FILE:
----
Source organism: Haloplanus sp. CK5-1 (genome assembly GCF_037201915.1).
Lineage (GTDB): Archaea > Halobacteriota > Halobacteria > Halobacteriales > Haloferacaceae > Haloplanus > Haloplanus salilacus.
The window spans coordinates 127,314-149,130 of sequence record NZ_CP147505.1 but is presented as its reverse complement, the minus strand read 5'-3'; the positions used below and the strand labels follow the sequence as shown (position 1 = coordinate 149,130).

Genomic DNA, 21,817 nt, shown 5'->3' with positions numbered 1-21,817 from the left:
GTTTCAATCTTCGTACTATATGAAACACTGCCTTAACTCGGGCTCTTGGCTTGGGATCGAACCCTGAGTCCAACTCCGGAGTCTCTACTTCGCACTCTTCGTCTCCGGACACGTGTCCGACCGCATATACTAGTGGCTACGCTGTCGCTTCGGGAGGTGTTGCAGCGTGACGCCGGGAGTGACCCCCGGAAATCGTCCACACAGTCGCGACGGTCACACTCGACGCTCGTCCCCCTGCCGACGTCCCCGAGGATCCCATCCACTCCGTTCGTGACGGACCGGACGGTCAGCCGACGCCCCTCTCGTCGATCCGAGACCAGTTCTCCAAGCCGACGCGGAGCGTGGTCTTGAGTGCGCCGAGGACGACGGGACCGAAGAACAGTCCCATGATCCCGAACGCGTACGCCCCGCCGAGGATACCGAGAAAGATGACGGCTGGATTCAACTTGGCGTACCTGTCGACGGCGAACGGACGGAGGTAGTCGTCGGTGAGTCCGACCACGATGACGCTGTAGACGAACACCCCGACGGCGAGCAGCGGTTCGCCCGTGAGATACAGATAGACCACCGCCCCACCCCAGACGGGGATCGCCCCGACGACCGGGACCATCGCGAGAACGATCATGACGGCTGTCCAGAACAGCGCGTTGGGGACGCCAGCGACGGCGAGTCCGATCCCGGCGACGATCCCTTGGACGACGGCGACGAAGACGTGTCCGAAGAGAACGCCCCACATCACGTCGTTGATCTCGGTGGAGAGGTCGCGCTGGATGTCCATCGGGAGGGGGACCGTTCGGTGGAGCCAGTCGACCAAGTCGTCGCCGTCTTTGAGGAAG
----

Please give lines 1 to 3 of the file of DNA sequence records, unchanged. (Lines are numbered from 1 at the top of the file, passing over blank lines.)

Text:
Source organism: Haloplanus sp. CK5-1 (genome assembly GCF_037201915.1).
Lineage (GTDB): Archaea > Halobacteriota > Halobacteria > Halobacteriales > Haloferacaceae > Haloplanus > Haloplanus salilacus.
The window spans coordinates 127,314-149,130 of sequence record NZ_CP147505.1 but is presented as its reverse complement, the minus strand read 5'-3'; the positions used below and the strand labels follow the sequence as shown (position 1 = coordinate 149,130).